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Low back pain problems occur in 60-80% of people at some time in their lives.  Much of this relates to lumbar disc disease, either protrusion (bulge) or rupture.

The disc is a layer of cartilage and fiber, about a quarter inch thick, that acts as a cushion between two vertebrae.  It assists in twisting and bending movements, and prevents the deterioration of bone that would be caused by friction between bones.  The discs make up 25% of the height of the spine.  Their shrinkage causes most of the loss of height as people get older.

Discs are subject to injury and wear.  CT and MRI studies, but not x-rays, will visualize disc problems.  Ruptured discs, with entry of material into the spinal canal, are most common in people between 30 and 50 years of age.  They are very painful, due to pressure on spinal nerves and release of inflammatory molecules from the disc itself and from white blood cells trying to dispose of damaged tissue.  The pain may require narcotics for relief.  Non-steroidal drugs are often effective, and should be used first.

Risk factors for herniated discs include driving motor vehicles, sedentary activities, inactivity, vibration, smoking, history of pregnancy, obesity and tall height.  Extremes of lifting or pulling heavy weights also lead to low back injury.  Flexion of the spine is the motion most responsible for causing disc rupture.  Therefore, in all physical activities it is important to keep the spine straight, and especially NOT to bend the spine while lifting.

Surgery is often performed to remove part or all of the herniated disc, especially when lower lumbar disc rupture, usually the L4-5 disc, compresses a sciatic nerve root, causing debilitating pain to radiate down the leg.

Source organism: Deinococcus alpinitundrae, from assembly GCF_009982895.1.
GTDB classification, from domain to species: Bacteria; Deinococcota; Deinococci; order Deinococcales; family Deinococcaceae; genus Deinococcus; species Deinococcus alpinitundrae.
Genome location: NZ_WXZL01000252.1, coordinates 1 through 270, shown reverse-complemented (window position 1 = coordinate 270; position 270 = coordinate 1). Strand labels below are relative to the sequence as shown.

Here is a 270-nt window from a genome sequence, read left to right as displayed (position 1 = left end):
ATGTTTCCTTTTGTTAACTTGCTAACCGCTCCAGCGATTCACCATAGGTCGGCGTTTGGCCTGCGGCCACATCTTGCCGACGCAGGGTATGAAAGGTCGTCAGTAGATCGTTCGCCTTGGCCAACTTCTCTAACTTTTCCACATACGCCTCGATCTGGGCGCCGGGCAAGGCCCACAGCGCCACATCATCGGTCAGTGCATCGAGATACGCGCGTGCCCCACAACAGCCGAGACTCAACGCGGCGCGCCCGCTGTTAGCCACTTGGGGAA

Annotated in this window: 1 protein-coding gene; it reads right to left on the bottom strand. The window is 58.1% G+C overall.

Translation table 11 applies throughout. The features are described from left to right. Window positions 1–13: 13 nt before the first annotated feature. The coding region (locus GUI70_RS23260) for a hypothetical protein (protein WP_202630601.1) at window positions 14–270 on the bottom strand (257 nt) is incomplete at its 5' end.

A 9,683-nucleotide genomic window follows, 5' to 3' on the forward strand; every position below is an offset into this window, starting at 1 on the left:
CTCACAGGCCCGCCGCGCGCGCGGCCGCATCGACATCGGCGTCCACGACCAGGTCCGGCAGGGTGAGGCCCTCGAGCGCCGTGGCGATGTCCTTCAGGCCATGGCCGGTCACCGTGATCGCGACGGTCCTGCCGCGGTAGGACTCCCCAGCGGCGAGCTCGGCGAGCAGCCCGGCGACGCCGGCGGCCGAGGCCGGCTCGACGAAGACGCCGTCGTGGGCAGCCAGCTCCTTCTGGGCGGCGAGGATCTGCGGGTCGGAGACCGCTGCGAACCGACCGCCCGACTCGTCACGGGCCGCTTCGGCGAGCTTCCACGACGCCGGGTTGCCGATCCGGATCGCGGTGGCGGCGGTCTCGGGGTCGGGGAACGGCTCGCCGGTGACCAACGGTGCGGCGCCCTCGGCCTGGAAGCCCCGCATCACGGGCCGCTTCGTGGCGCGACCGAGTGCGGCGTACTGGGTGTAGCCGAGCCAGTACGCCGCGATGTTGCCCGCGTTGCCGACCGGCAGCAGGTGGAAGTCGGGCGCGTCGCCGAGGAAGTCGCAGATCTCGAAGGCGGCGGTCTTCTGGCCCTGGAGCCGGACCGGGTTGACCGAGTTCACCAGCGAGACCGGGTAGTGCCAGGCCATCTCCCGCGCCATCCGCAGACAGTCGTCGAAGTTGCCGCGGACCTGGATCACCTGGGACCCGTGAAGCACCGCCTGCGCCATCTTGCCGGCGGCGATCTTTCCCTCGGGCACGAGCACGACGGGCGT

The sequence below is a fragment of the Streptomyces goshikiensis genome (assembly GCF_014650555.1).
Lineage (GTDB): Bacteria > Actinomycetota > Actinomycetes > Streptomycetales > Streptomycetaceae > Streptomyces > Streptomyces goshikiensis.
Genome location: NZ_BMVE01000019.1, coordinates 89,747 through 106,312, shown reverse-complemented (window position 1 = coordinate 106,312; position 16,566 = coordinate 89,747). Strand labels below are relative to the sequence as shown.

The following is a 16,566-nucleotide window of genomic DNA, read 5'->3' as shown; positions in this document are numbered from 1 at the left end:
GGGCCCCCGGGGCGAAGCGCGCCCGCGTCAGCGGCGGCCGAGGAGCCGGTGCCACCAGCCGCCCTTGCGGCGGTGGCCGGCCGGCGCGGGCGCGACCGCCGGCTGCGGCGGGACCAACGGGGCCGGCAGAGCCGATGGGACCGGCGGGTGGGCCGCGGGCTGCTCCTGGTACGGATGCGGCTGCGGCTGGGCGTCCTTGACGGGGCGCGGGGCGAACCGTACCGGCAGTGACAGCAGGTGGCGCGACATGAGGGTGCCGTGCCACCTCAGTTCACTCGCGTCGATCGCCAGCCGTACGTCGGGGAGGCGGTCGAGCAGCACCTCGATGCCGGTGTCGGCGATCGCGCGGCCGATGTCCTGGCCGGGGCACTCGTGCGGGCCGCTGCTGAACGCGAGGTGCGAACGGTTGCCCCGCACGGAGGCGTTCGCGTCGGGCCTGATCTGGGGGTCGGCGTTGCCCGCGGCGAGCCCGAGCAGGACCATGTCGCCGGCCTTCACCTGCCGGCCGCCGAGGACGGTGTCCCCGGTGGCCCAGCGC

The natural history of ruptured discs, however, reveals that they often heal themselves without the need for surgery.  Effective non-surgical treatments include epidural steroid injection, acupuncture, exercises, and physical therapy including ultrasound and electrical stimulation.  In a one-year trial, 90% of patients had satisfactory recovery without surgery.

Other studies reveal that low back pain is often related to abnormalities in the cervical spine, even in the absence of neck symptoms.  Treating the cervical spine will improve low back pain over half the time.  In my own experience, cervical chiropractic has been effective.

Serial MRI studies of ruptured discs showed reduction of the herniated fragment 62% of the time.  The larger the fragment, the more it shrinks.  Physicians often believe that larger disc herniations are more suitable for surgery.  However, these lesions are the ones most likely to diminish spontaneously, with a high rate of clinical improvement.

Back surgery is expensive, disabling for long periods of time, and usually unnecessary.  Since the symptoms often would have resolved by themselves, surgery offers the same success as a well-timed rain dance- it was going to happen anyway.

My advice for those with low back pain, including ruptured discs: wait, follow conservative measures, and wait some more.  Surgery is indicated for those with bladder or bowel complications of a ruptured disc, or significant leg weakness.  The MRI appearance alone is not a sufficient reason to have surgery.

Allan Sosin MD

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